The golden rule: Eleven world religions

“If you seek justice, choose for others what you would choose for yourself.” (Baha’i)

“One should seek for others the happiness one derives for one’s self.” (Buddhism)

“Do unto others as you would have others do unto you.” (Christianity)

“What you do not want done to yourself, do not unto others.” (Confucianism)

“Do naught to others which if done to thee would cause pain.”  (Hinduism)

“No one of you is a believer until he loves for his brother what he loves for himself.”  (Islam)

“We should . . . refrain from inflicting upon others such injury as would appear   undesirable to us if inflicted upon ourselves.”   (Jainism)

“What is hurtful to yourself, do not do to our fellow man.” (Judaism)

“As thou deemest thyself, so deem others.” (Sikkhism)

“To those who are good to me, I am also good; and to those who are not good to me, I am also good.  And thus all get to be good.”  (Taoism)

“Do as you would be done by.”  (Zoroastrianism)It is indeed ironic, tragic in fact, that the Golden Rule is considered an essential truth of world religions and yet is abandoned by religions in favor of self-serving social and political goals keeping people apart separated and disconnected. As has been said by wise voices: “There is no other.”

Apparently, mere presence of alternative beliefs confronts people and religions with an experienced threat to their beliefs, diminishing the value of their beliefs, because there is alternative.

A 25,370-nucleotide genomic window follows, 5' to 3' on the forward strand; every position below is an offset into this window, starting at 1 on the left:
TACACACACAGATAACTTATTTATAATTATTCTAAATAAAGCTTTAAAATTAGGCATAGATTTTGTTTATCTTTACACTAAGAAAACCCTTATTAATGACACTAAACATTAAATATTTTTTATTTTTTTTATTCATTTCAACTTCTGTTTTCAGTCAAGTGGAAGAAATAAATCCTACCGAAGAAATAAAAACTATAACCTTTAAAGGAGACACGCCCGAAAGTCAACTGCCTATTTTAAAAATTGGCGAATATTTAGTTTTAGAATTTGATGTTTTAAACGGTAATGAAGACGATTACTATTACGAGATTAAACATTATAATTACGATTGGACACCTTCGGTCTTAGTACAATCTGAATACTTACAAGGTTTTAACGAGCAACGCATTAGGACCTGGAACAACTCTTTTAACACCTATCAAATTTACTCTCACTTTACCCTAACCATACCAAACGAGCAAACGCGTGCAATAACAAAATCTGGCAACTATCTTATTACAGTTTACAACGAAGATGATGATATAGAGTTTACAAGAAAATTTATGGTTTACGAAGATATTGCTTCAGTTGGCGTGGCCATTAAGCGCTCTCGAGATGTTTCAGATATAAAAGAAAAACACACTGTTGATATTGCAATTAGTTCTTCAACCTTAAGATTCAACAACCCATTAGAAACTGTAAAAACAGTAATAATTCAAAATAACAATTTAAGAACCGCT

“How can you say this?” they claim, “when I know fervently in my heart and mind, and, because of everything I have been told, my view is the only right view.”

“Now I must try to inform you of your errors, even if I must use force and violence.  It is for your sake I do this, so you may know the truths I know and believe. My God is more powerful than your god.”

There is no easy answer to this paradoxical behavior, rooted as it is in complex historical, cultural, political, and economic reasons. Perhaps, a first step, unlikely to bring immediate results, but gradual success, is for an individual to say:

“Peace begins with me! I will practice non-violence, and offer healing to all in need. I will constantly ask forgiveness for the acts I committed bringing sorrow and grief to others.”

Humility is required!  There is healing in apology. Individuals, groups, and nations can forgive, and can apologize, and with these acts find “Truth” in the Golden Rule, and a new sense of identity and purpose in these acts.

As Vaclav Havel noted: “Perhaps it was always there, and our selfishness prevented us from seeing it and knowing it.”

Special appreciation to an old friend, Stephen Blessman, for his knowledge of the Golden Rule in world religions.


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